oft


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oft

 (ôft, ŏft)
adv.
Often. Often used in combination: his oft-expressed philosophy; oft-repeated tales.

[Middle English, from Old English; see upo in Indo-European roots.]

oft

(ɒft)
adv
short for often (archaic or poetic except in combinations such as oft-repeated and oft-recurring)
[Old English oft; related to Old High German ofto]

OFT

(in Britain) abbreviation for
(Government, Politics & Diplomacy) Office of Fair Trading

of•ten

(ˈɔ fən, ˈɒf ən; ˈɔf tən, ˈɒf-)

adv.
1. many times; frequently.
2. in many cases.
adj.
3. Archaic. frequent.
[1300–50; Middle English; variant (before vowels) of ofte oft]
syn: often, frequently, generally, usually refer to experiences that are habitual or customary. often and frequently are used interchangeably in most cases, but often implies numerous repetitions: We often go there; whereas frequently suggests repetition at comparatively short intervals: It happens frequently. generally emphasizes a broad or nearly universal quality: It is generally understood. He is generally liked. usually emphasizes time, and means in numerous instances: We usually have hot summers.
ThesaurusAntonymsRelated WordsSynonymsLegend:
Adv.1.oft - many times at short intervals; "we often met over a cup of coffee"
Translations

oft

[ɒft] ADV (poet) = often many a time and oftrepetidas veces

oft

adv (liter)oft; an oft-told storyeine gar oft erzählte Geschichte (liter)
References in classic literature ?
Four little names, one on each lid, Carved out by a boyish hand, And underneath there lieth hid Histories of the happpy band Once playing here, and pausing oft To hear the sweet refrain, That came and went on the roof aloft, In the falling summer rain.
But by dint of much and earnest contemplation, and oft repeated ponderings, and especially by throwing open the little window towards the back of the entry, you at last come to the conclusion that such an idea, however wild, might not be altogether unwarranted.
If then his Providence Out of our evil seek to bring forth good, Our labour must be to pervert that end, And out of good still to find means of evil; Which oft times may succeed, so as perhaps Shall grieve him, if I fail not, and disturb His inmost counsels from their destind aim.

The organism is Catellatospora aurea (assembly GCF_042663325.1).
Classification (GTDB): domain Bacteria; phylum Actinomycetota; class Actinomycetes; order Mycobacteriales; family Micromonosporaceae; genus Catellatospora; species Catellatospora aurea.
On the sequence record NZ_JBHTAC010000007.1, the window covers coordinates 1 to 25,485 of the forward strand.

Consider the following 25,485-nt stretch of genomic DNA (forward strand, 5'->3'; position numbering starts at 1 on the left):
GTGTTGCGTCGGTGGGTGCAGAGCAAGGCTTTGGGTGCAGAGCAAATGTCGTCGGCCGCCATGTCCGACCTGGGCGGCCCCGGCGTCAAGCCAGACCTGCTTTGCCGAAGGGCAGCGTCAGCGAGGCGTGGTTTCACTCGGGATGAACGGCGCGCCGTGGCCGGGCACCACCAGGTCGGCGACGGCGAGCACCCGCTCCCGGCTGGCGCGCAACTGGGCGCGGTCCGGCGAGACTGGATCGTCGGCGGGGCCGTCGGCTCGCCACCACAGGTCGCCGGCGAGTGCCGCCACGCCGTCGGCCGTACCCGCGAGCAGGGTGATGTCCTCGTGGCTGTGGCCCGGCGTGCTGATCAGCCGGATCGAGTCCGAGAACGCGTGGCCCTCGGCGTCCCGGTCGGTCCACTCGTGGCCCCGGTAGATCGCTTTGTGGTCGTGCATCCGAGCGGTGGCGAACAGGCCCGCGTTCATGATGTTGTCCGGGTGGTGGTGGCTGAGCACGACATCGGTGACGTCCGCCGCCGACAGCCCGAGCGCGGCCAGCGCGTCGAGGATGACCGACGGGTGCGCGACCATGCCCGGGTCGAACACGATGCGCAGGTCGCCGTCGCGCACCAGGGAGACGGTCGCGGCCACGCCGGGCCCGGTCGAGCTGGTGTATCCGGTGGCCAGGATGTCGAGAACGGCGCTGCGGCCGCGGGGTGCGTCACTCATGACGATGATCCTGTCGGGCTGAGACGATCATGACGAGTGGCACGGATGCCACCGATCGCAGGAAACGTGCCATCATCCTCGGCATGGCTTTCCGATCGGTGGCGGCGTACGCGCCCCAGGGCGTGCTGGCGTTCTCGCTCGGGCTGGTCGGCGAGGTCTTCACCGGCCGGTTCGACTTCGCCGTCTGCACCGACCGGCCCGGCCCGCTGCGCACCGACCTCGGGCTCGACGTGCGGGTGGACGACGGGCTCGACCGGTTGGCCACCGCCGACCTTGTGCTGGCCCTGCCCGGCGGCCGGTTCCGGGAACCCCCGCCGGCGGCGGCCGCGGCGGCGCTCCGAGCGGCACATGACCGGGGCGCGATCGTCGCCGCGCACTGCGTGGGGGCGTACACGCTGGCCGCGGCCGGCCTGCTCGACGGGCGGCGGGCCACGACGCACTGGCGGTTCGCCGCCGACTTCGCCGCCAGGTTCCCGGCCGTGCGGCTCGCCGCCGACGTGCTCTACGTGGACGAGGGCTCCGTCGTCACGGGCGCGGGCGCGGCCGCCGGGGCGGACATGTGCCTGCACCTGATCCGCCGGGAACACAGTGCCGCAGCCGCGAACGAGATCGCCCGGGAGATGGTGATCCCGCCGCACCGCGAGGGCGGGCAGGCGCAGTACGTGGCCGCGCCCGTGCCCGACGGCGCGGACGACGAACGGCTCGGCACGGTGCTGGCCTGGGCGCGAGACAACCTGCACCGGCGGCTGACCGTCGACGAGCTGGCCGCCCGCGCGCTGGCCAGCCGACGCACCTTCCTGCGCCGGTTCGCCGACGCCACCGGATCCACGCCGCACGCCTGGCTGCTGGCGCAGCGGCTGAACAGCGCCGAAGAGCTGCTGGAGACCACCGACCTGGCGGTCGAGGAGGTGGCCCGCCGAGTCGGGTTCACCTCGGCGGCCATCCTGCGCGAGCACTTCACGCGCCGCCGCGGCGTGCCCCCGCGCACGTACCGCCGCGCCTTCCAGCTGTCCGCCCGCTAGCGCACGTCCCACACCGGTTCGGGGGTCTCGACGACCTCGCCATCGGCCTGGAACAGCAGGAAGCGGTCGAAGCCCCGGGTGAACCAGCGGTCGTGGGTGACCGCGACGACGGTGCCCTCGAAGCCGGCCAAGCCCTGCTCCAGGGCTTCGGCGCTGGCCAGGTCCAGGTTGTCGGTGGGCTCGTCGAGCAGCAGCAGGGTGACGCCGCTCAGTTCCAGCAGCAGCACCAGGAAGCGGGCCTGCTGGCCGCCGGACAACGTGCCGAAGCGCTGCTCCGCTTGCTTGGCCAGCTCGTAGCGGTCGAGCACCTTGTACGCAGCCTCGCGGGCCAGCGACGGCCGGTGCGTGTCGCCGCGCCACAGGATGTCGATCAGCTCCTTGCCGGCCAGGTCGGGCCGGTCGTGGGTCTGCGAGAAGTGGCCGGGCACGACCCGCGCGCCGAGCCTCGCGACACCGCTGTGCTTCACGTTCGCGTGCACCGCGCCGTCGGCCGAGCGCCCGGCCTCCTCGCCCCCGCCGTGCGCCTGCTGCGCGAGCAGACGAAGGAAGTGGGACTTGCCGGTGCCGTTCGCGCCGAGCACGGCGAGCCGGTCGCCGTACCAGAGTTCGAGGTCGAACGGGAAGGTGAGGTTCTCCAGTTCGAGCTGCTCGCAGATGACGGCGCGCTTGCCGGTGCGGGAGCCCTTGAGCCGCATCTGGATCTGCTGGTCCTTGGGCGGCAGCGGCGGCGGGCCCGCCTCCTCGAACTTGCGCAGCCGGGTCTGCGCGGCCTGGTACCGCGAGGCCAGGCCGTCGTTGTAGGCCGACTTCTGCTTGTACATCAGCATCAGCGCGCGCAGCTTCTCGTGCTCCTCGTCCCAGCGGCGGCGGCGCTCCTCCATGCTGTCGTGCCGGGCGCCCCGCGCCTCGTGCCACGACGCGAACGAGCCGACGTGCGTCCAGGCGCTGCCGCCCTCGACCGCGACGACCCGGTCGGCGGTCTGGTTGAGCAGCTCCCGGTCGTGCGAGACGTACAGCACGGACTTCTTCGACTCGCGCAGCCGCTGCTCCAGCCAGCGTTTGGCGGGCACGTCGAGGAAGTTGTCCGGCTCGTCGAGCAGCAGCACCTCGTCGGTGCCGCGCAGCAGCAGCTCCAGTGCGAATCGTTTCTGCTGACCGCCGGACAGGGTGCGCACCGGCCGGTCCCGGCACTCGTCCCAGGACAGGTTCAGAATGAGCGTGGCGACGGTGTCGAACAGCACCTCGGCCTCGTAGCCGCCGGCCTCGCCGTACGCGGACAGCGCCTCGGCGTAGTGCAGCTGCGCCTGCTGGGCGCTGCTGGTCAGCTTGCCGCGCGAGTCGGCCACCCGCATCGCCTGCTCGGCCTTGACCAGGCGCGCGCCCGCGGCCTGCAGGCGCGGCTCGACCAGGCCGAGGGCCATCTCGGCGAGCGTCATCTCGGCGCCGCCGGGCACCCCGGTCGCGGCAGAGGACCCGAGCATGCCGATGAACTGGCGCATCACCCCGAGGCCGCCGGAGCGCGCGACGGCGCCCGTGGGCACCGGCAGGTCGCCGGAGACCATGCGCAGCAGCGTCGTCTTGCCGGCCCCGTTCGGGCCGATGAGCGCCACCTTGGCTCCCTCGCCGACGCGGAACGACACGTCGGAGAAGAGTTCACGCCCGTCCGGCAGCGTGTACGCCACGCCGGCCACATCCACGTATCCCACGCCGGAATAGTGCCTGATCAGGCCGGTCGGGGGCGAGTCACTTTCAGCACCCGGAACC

Leader of those Armies bright, Which but th' Omnipotent none could have foyld, If once they hear that voyce, their liveliest pledge Of hope in fears and dangers, heard so oft In worst extreams, and on the perilous edge Of battel when it rag'd, in all assaults Their surest signal, they will soon resume New courage and revive, though now they lye Groveling and prostrate on yon Lake of Fire, As we erewhile, astounded and amaz'd, No wonder, fall'n such a pernicious highth.
Nor had they yet among the Sons of EVE Got them new Names, till wandring ore the Earth, Through Gods high sufferance for the tryal of man, By falsities and lyes the greatest part Of Mankind they corrupted to forsake God their Creator, and th' invisible Glory of him, that made them, to transform Oft to the Image of a Brute, adorn'd With gay Religions full of Pomp and Gold, And Devils to adore for Deities: Then were they known to men by various Names, And various Idols through the Heathen World.
Oft have I heard my father kindle as he told the tale.
It is a wondrous thing how fleet'Twas on those little silver feet, With what a pretty skipping grace It oft would challenge me the race, And when't had left me far away'Twould stay, and run again, and stay; For it was nimbler much than hinds, And trod as if on the four winds.
A man would die, though he were neither valiant, nor miserable, only upon a weariness to do the same thing so oft, over and over.
And very oft he comes o' purpose to reprove folk for not coming to church, or not kneeling an' standing when other folk does, or going to the Methody chapel, or summut o' that sort: but I can't say 'at he ever fund much fault wi' me.
However, it all came to this, that I was to come to church as oft as ever I could, and bring my prayer-book with me, an' read up all the sponsers after the clerk, an' stand, an' kneel, an' sit, an' do all as I should, and take the Lord's Supper at every opportunity, an' hearken his sermons, and Maister Bligh's, an' it 'ud be all right: if I went on doing my duty, I should get a blessing at last.
Yet, neither thus disheartened or dismayed, The time prefixed I waited; when behold The Baptist (of whose birth I oft had heard, Not knew by sight) now come, who was to come Before Messiah, and his way prepare
But when the goddesses had brought him up, a god oft hymned, then began he to wander continually through the woody coombes, thickly wreathed with ivy and laurel.